The North Dakota State University (NDSU) student newspaper NDSU Spectator recently carried an article by Opinion Editor Nathan Stottler titled "North Dakota's other oil field" focusing on the state's enormous wind potential.
Mr. Stottler opens by speaking with real feeling about North Dakota's abundant winds: "Every one of you has asked yourself the same question, especially on days like today. A high of -9 degrees? 25-MPH winds? Wind chill of -40 degrees? Welcome to North Dakota in January, now remind me again when it was that I decided to go to school above the Arctic Circle?
"Negative nine degrees isn’t all that bad when left alone. Give yourself a calm, sunny day, and -9 degree air just feels extra crisp and refreshing. It isn’t until you throw in North Dakota’s x-factor that the cold begins to penetrate your jacket, liner, sweater and two t-shirts and chill you to the bone that the cold really gets to you."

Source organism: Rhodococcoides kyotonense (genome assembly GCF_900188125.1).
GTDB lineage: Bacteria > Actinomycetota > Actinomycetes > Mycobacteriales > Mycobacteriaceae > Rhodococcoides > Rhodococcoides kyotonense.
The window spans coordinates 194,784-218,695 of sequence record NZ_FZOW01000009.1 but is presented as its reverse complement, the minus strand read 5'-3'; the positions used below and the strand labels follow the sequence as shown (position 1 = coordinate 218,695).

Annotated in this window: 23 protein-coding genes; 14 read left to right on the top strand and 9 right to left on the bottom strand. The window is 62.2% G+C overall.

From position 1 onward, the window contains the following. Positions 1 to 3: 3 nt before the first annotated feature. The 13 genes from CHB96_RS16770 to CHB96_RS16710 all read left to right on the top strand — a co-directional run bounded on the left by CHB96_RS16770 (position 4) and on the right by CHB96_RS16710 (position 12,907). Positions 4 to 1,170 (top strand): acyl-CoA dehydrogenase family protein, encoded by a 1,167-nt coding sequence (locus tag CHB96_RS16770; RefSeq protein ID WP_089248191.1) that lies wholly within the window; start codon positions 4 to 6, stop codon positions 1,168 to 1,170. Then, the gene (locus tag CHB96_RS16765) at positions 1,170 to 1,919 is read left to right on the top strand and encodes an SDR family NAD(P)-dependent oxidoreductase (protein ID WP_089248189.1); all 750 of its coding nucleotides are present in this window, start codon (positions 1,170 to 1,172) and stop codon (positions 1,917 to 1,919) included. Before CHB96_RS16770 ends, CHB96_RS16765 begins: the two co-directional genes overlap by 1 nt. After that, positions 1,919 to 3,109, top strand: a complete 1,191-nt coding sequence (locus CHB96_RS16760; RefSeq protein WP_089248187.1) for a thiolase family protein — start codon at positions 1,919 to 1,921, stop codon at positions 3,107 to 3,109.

He goes on to note correctly that while North Dakota is currently seeing an oil boom driven by new methods of extraction, it's using only a fraction of its estimated wind resource (1,424 MW of a potential 770,000), and harnessing more of that resource would result in the creation of a sustainable industry that could benefit the state.
As one symbolic step toward that goal, Mr. Stottler urges that NDSU consider developing its own wind power supply and begin to transition away from fossil fuels. While acknowledging that may be an ambitious undertaking, he concludes, "It is our job to be ambitious. It is our job to push the limits, to test new methods, and to set an example for society. North Dakota can become a clean energy standard to which the rest of the nation will repair. And NDSU can be the guiding star that helps its state get there."
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